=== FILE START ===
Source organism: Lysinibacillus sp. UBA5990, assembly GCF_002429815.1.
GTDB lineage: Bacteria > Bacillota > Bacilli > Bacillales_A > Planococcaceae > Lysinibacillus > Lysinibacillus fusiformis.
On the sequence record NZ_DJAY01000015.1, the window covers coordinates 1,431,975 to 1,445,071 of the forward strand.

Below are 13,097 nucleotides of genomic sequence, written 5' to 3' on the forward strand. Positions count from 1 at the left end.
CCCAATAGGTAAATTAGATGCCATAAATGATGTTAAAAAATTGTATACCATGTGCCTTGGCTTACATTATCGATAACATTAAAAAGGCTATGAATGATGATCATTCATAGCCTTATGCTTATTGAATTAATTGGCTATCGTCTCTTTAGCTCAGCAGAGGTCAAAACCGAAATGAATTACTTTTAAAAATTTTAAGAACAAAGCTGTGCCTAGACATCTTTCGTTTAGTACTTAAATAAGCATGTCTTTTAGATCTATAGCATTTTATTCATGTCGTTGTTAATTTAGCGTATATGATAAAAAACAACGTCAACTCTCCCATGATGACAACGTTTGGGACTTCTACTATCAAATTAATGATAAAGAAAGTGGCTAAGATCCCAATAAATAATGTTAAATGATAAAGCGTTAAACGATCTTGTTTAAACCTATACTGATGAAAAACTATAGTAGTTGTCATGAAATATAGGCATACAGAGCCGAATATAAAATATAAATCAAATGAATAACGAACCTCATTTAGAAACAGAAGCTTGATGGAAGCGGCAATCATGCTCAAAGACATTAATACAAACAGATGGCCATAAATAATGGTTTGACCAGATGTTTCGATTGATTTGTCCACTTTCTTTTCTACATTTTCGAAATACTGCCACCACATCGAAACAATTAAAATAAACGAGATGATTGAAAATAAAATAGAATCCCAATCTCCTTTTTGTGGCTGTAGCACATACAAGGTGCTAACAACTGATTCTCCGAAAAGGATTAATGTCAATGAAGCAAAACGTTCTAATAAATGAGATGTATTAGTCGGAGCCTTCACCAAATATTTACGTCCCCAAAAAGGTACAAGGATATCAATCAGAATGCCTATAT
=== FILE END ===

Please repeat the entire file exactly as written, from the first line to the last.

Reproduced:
Source organism: Lysinibacillus sp. UBA5990, assembly GCF_002429815.1.
GTDB lineage: Bacteria > Bacillota > Bacilli > Bacillales_A > Planococcaceae > Lysinibacillus > Lysinibacillus fusiformis.
On the sequence record NZ_DJAY01000015.1, the window covers coordinates 1,431,975 to 1,445,071 of the forward strand.

Below are 13,097 nucleotides of genomic sequence, written 5' to 3' on the forward strand. Positions count from 1 at the left end.
CCCAATAGGTAAATTAGATGCCATAAATGATGTTAAAAAATTGTATACCATGTGCCTTGGCTTACATTATCGATAACATTAAAAAGGCTATGAATGATGATCATTCATAGCCTTATGCTTATTGAATTAATTGGCTATCGTCTCTTTAGCTCAGCAGAGGTCAAAACCGAAATGAATTACTTTTAAAAATTTTAAGAACAAAGCTGTGCCTAGACATCTTTCGTTTAGTACTTAAATAAGCATGTCTTTTAGATCTATAGCATTTTATTCATGTCGTTGTTAATTTAGCGTATATGATAAAAAACAACGTCAACTCTCCCATGATGACAACGTTTGGGACTTCTACTATCAAATTAATGATAAAGAAAGTGGCTAAGATCCCAATAAATAATGTTAAATGATAAAGCGTTAAACGATCTTGTTTAAACCTATACTGATGAAAAACTATAGTAGTTGTCATGAAATATAGGCATACAGAGCCGAATATAAAATATAAATCAAATGAATAACGAACCTCATTTAGAAACAGAAGCTTGATGGAAGCGGCAATCATGCTCAAAGACATTAATACAAACAGATGGCCATAAATAATGGTTTGACCAGATGTTTCGATTGATTTGTCCACTTTCTTTTCTACATTTTCGAAATACTGCCACCACATCGAAACAATTAAAATAAACGAGATGATTGAAAATAAAATAGAATCCCAATCTCCTTTTTGTGGCTGTAGCACATACAAGGTGCTAACAACTGATTCTCCGAAAAGGATTAATGTCAATGAAGCAAAACGTTCTAATAAATGAGATGTATTAGTCGGAGCCTTCACCAAATATTTACGTCCCCAAAAAGGTACAAGGATATCAATCAGAATGCCTATAT